If You Could Go To The Doctor While At Work, Would You?


Employers are becoming more involved with the well-being of their employees—not just because it can reduce sick days but also because it can improve employee morale and help reduce medical spend.

If you could go to the doctor while at work, would you?

Mohamed Alkady, President at Hart

Employers and employees alike are seeing the benefits of taking care of a company’s most valued asset.

Employers are beginning to care more and more about your health. This is because illness (from sick days to workers compensation) costs the U.S. workforce $576 billion annually.

And yet, employees skipping a doctor’s visit to complete a client presentation or forgoing a chiropractic adjustment to get the kids to school on time is typical in Orange County, according to Annette Walker, president, strategy for Providence St. Joseph Health, and chief executive of St. Joseph Health.

We spend a lot of time working. In fact, many of us spend an average of 8.9 hours working or in work-related activities (and 7.7 hours sleeping), per workday, according to the U.S. Bureau of Labor Statistics. That’s almost 24% of our time (if you count weekends) working — and that’s assuming you don’t work on weekends.

Now employers are becoming more involved with the well-being of their employees—not just because it can reduce sick days but also because it can improve employee morale and help reduce medical spend.

Many employers, especially those who are self-funded (meaning they pay for all insurance expenses out of pocket rather than having an insurance company, although they still use insurance providers for the network of doctors you see) have started building on-site wellness clinics. Imagine that instead of taking two hours out of your day to make a trip to the doctor’s office you could just walk into a clinic, see a chiropractor, pick up your prescription or even see a health coach — without ever leaving the office.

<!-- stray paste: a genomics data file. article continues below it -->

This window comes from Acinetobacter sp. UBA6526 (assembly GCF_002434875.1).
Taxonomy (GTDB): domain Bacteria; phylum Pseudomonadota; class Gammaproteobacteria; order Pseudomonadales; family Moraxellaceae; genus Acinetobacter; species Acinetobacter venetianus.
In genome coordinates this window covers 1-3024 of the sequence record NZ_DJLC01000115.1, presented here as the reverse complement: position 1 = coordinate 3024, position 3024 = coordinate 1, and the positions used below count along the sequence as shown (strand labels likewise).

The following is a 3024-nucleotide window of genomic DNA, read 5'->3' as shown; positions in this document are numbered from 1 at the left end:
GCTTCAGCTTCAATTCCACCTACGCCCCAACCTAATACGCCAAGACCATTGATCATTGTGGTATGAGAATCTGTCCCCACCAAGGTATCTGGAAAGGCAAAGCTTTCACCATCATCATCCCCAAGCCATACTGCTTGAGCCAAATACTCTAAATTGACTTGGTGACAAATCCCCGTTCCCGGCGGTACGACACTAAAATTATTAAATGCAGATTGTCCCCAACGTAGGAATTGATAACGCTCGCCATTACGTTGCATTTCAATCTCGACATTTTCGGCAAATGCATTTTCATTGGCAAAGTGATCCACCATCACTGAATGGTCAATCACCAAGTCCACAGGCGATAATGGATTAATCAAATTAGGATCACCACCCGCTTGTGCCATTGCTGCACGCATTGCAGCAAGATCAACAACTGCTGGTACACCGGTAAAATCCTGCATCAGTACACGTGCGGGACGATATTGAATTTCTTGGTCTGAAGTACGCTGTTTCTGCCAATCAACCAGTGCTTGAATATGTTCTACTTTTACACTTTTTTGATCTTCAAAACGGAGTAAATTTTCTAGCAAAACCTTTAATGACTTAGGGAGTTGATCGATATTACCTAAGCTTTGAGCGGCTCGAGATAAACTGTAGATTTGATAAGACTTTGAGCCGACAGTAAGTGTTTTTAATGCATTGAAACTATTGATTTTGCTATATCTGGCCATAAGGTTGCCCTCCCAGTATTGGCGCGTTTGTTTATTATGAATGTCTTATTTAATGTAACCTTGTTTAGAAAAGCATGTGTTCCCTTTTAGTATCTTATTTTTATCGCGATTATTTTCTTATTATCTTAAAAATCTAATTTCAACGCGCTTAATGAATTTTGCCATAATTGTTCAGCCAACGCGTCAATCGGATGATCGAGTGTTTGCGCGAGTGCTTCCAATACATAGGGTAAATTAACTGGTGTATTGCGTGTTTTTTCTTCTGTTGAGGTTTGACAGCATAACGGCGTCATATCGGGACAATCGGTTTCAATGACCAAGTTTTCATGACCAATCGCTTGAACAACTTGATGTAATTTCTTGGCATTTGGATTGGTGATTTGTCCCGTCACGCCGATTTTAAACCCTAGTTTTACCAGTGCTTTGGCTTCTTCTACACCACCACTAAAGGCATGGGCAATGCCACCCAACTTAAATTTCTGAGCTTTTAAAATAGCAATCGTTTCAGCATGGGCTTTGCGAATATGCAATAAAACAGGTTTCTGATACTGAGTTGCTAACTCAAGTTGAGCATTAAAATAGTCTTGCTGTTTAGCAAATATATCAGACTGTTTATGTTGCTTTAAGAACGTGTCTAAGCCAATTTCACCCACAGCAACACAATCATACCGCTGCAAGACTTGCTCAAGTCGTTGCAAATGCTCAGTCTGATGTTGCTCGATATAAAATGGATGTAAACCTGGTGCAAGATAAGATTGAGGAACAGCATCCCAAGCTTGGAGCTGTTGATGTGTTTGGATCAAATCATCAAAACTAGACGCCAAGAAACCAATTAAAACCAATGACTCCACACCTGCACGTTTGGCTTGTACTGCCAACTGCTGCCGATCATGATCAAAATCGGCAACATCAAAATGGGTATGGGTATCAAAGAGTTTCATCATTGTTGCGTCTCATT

Nationwide,  29 percent of companies with more than 5,000 employees provided work-site clinics in 2015, according to a survey by human resources consulting firm Mercer.

Employers and employees alike benefit from on-site wellness clinics and their main objective of providing better health benefits. This is great news for employees, especially those frustrated by the lack of support they get from their own health plans. We all get the letters in the mail about our portals and health coaching, however the health plan is quite removed from the equation. While employees are trying to figure out this information, employers are stepping up their game to improve five key areas:


After opening an on-site wellness clinic, many employers see a decrease in their healthcare spend. They can then pass those savings on to the employee. Because they’re also able to directly affect and see improvements in their employees’ health, employers can have higher negotiating power when talking to insurers, which only furthers the cost reduction for both employees and employers.


No matter the company, the greatest asset is always its employees. Software breaks down, so does hardware. The only asset that can take care of that is human power. When employees’ lives are improved, employers benefit too, from the increased productivity and positive morale.